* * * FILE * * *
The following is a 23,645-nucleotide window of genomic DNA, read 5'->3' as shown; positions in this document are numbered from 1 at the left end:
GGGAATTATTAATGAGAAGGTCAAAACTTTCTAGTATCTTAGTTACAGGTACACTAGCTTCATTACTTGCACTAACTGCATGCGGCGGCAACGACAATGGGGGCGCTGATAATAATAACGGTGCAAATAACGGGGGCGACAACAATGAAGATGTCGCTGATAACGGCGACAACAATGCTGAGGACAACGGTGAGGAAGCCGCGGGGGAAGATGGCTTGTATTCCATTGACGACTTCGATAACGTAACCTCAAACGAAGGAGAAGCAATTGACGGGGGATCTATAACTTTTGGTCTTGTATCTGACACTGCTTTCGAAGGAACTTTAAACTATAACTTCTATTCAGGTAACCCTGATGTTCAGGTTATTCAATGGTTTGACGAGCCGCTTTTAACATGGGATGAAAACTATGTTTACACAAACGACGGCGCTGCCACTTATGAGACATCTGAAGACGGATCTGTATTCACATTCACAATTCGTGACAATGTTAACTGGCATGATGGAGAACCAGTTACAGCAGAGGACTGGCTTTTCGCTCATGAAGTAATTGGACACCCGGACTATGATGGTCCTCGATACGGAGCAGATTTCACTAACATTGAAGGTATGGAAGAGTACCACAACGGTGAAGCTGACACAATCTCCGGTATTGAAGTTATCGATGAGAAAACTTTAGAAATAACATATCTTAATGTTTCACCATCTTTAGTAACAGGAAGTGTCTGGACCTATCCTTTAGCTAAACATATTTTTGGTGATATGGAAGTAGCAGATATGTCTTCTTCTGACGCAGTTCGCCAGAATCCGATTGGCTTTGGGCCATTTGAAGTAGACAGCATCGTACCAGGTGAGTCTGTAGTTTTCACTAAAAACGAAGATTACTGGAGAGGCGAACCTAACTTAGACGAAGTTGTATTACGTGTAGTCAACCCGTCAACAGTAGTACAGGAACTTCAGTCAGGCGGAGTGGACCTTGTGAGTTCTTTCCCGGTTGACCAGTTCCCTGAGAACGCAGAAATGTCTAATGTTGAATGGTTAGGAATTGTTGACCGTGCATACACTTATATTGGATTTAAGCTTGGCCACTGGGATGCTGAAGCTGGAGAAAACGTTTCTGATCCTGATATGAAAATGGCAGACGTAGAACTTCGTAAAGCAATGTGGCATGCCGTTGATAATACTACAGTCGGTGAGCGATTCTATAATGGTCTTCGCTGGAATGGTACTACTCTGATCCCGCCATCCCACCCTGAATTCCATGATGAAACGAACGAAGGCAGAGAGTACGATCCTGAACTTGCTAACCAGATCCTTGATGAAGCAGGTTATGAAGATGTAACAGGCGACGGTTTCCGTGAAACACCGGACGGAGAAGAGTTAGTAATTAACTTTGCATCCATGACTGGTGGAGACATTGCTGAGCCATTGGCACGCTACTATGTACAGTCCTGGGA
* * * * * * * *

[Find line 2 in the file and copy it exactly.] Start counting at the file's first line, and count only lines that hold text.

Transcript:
GGGAATTATTAATGAGAAGGTCAAAACTTTCTAGTATCTTAGTTACAGGTACACTAGCTTCATTACTTGCACTAACTGCATGCGGCGGCAACGACAATGGGGGCGCTGATAATAATAACGGTGCAAATAACGGGGGCGACAACAATGAAGATGTCGCTGATAACGGCGACAACAATGCTGAGGACAACGGTGAGGAAGCCGCGGGGGAAGATGGCTTGTATTCCATTGACGACTTCGATAACGTAACCTCAAACGAAGGAGAAGCAATTGACGGGGGATCTATAACTTTTGGTCTTGTATCTGACACTGCTTTCGAAGGAACTTTAAACTATAACTTCTATTCAGGTAACCCTGATGTTCAGGTTATTCAATGGTTTGACGAGCCGCTTTTAACATGGGATGAAAACTATGTTTACACAAACGACGGCGCTGCCACTTATGAGACATCTGAAGACGGATCTGTATTCACATTCACAATTCGTGACAATGTTAACTGGCATGATGGAGAACCAGTTACAGCAGAGGACTGGCTTTTCGCTCATGAAGTAATTGGACACCCGGACTATGATGGTCCTCGATACGGAGCAGATTTCACTAACATTGAAGGTATGGAAGAGTACCACAACGGTGAAGCTGACACAATCTCCGGTATTGAAGTTATCGATGAGAAAACTTTAGAAATAACATATCTTAATGTTTCACCATCTTTAGTAACAGGAAGTGTCTGGACCTATCCTTTAGCTAAACATATTTTTGGTGATATGGAAGTAGCAGATATGTCTTCTTCTGACGCAGTTCGCCAGAATCCGATTGGCTTTGGGCCATTTGAAGTAGACAGCATCGTACCAGGTGAGTCTGTAGTTTTCACTAAAAACGAAGATTACTGGAGAGGCGAACCTAACTTAGACGAAGTTGTATTACGTGTAGTCAACCCGTCAACAGTAGTACAGGAACTTCAGTCAGGCGGAGTGGACCTTGTGAGTTCTTTCCCGGTTGACCAGTTCCCTGAGAACGCAGAAATGTCTAATGTTGAATGGTTAGGAATTGTTGACCGTGCATACACTTATATTGGATTTAAGCTTGGCCACTGGGATGCTGAAGCTGGAGAAAACGTTTCTGATCCTGATATGAAAATGGCAGACGTAGAACTTCGTAAAGCAATGTGGCATGCCGTTGATAATACTACAGTCGGTGAGCGATTCTATAATGGTCTTCGCTGGAATGGTACTACTCTGATCCCGCCATCCCACCCTGAATTCCATGATGAAACGAACGAAGGCAGAGAGTACGATCCTGAACTTGCTAACCAGATCCTTGATGAAGCAGGTTATGAAGATGTAACAGGCGACGGTTTCCGTGAAACACCGGACGGAGAAGAGTTAGTAATTAACTTTGCATCCATGACTGGTGGAGACATTGCTGAGCCATTGGCACGCTACTATGTACAGTCCTGGGA